A beating heart makes for a formidable surgical arena, but a new robotic catheter could someday equip surgeons to operate in the cardiac environment with greater ease.
The device, designed by a team of physicians and engineers at Boston University, possesses shape-shifting capabilities that allow it to be maneuvered through complex anatomy while maintaining enough stability to accomplish surgical objectives within the heart. In a study published in Science Advances, the authors demonstrated the robot’s ability to assist with two mock cardiac procedures using animal tissue. The study authors suggest that, with further development, the robotic catheter could make many common heart surgeries far safer and less taxing on the body.
“The authors carefully consider patient safety in their design, which creatively integrates several robotic features to navigate an environment that can be complicated and risky to operate in,” says Moria Bittmann, PhD, director of the NIBIB Robotics Program.
Today, a significant share of cardiac procedures performed in the United States are open-heart surgeries, which grant surgeons a high degree of control, but also entail extensive recovery periods and are not an option for some high-risk patients.
Less-invasive methods, wherein surgeons thread catheters through the body’s vasculature to reach the heart, are available but come with serious drawbacks. These instruments, while small enough to fit through peripheral veins, are easily pushed aside by beating heart tissue due to their size. And in general, they lack dexterity, making it difficult for surgeons to reach the target tissue.
This application has stumped researchers working on new solutions as it seemingly calls for an instrument with diametrically opposed properties — such as being both small and large and being both rigid and maneuverable.
To solve the puzzle, senior author Tommaso Ranzani, PhD, a professor of mechanical engineering at Boston University, and his colleagues created a robotic system that exhibits specific qualities as needed during a procedure.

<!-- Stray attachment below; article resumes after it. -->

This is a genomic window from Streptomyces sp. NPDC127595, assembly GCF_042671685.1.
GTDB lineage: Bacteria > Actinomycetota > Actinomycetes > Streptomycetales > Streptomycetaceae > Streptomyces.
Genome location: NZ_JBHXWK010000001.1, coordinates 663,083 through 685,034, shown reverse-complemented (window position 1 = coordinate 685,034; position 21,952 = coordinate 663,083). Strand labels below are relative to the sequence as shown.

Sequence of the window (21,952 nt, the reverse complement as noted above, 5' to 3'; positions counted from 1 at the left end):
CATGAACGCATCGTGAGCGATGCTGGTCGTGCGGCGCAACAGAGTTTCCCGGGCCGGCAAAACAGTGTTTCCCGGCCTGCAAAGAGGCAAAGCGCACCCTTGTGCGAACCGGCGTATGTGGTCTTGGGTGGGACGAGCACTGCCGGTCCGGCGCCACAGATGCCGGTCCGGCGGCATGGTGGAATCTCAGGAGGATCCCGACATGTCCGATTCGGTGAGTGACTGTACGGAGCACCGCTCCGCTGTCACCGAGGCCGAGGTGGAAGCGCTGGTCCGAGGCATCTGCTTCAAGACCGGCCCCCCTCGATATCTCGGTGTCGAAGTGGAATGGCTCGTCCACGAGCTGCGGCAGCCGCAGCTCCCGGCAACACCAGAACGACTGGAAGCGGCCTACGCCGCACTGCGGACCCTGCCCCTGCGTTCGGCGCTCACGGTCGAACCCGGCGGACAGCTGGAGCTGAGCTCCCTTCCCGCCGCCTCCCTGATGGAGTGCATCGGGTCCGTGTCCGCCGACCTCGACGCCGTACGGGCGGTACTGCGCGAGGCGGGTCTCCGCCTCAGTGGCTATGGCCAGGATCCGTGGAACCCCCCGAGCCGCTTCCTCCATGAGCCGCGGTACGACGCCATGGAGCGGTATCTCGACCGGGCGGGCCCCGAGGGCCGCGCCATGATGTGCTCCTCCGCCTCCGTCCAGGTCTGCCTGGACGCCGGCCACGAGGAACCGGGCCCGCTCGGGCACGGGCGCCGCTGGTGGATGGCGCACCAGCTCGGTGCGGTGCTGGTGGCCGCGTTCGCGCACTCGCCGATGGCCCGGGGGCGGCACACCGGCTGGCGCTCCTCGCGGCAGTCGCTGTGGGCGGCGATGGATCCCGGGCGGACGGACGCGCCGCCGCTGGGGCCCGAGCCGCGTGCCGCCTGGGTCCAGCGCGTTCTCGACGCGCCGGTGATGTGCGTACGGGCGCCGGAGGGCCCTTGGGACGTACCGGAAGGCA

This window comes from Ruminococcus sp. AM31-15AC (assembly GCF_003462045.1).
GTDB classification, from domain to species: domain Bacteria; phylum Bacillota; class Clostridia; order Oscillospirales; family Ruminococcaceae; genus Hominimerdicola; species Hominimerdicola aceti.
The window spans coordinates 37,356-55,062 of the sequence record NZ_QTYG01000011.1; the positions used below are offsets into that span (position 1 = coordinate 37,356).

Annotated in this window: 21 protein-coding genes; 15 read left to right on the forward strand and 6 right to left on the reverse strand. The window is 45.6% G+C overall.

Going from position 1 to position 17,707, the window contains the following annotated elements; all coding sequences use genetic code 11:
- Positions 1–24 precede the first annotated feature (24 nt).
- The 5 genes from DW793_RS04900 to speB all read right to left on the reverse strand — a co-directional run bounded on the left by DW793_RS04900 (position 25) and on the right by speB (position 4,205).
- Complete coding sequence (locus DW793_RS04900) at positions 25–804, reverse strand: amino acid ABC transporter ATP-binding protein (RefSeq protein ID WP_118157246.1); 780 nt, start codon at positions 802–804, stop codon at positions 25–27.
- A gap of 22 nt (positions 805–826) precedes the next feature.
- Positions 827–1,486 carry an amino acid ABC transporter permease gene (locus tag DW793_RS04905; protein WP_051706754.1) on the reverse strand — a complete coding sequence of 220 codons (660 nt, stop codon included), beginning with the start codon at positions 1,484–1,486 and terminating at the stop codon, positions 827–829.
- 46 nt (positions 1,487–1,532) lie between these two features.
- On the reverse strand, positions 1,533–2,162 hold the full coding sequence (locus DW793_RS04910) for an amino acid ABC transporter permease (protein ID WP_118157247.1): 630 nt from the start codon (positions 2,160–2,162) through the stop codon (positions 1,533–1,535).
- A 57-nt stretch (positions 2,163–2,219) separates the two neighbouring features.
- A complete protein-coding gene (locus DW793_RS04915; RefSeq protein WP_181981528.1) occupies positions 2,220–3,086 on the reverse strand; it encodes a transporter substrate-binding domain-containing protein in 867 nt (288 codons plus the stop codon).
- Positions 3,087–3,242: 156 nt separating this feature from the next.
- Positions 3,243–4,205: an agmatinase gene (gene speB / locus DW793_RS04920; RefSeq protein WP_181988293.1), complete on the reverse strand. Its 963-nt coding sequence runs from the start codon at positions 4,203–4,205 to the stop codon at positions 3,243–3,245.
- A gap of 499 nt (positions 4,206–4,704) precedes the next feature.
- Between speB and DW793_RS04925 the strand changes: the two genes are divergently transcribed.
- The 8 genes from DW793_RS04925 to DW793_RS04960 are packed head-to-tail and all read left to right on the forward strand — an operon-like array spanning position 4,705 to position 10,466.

The team’s robotic catheter features a flexible, air pressure-operated tip, thin enough to fit inside veins but also capable of inflating once inside the heart. For added stability, they incorporated an expandable ring that, once deployed, would push up against the walls of the vein near the entrance of the heart, anchoring the catheter in place.
With the stabilizing mechanism and an inflatable tip, the authors reasoned the tool would be able to exert enough force to pierce beating heart tissue without being knocked back, Ranzani says. Then, the catheter could collapse both its stabilizer and tip to make an easy exit.
To test the device in a setting with realistic anatomy, the researchers used it to take on two different cardiac procedures within an ex vivo pig heart’s right atrium, one of the heart’s four chambers.
The first was a common procedure called a pacemaker lead placement, wherein a guidewire for a pacemaker lead is inserted into the wall of the right atrium.
Five different inexperienced operators used the robotic catheter to perform the procedure several times using hearts extracted from adult pigs. For comparison, an experienced physician using a standard catheter carried out the same task.
All five inexperienced operators were able to complete the procedure, and, on average, did so in a similar length of time as the expert.
The next trial for the robotic tool was the first step of a tricuspid valve repair procedure — a much more challenging operation usually conducted through open-heart surgery. The procedure normally involves fastening a ring around an opening and closing heart valve.
Since the researchers were not experimenting on living, beating hearts, they connected a tricuspid valve taken from a pig to a small motor, causing the valve to pulse. With the beating valve as their target, a researcher simulated the procedure’s initial step of anchoring the ring by puncturing the valve in a predetermined spot, repeating the process three times.
The test was successful as the instrument was able to maintain contact with and apply force to its moving target throughout.
Next up, the authors plan to bring the technology into live subjects and tackle procedures of higher complexity, gathering additional data with the ultimate goal of lessening the need for taxing, open-heart surgical procedures.
“As we discuss these results with physicians working in the field, we see a high level of enthusiasm and hear of more and more applications for this technology,” says Ranzani. “I think generally that this strategy is taking us in the right direction.”
This research was funded by grants from NIBIB (R21EB028363) and the National Center for Advancing Translational Sciences (1UL1TR001430) as well as a Department of Energy GAANN award (P200A210041).
For more information, contact Tommaso Ranzani at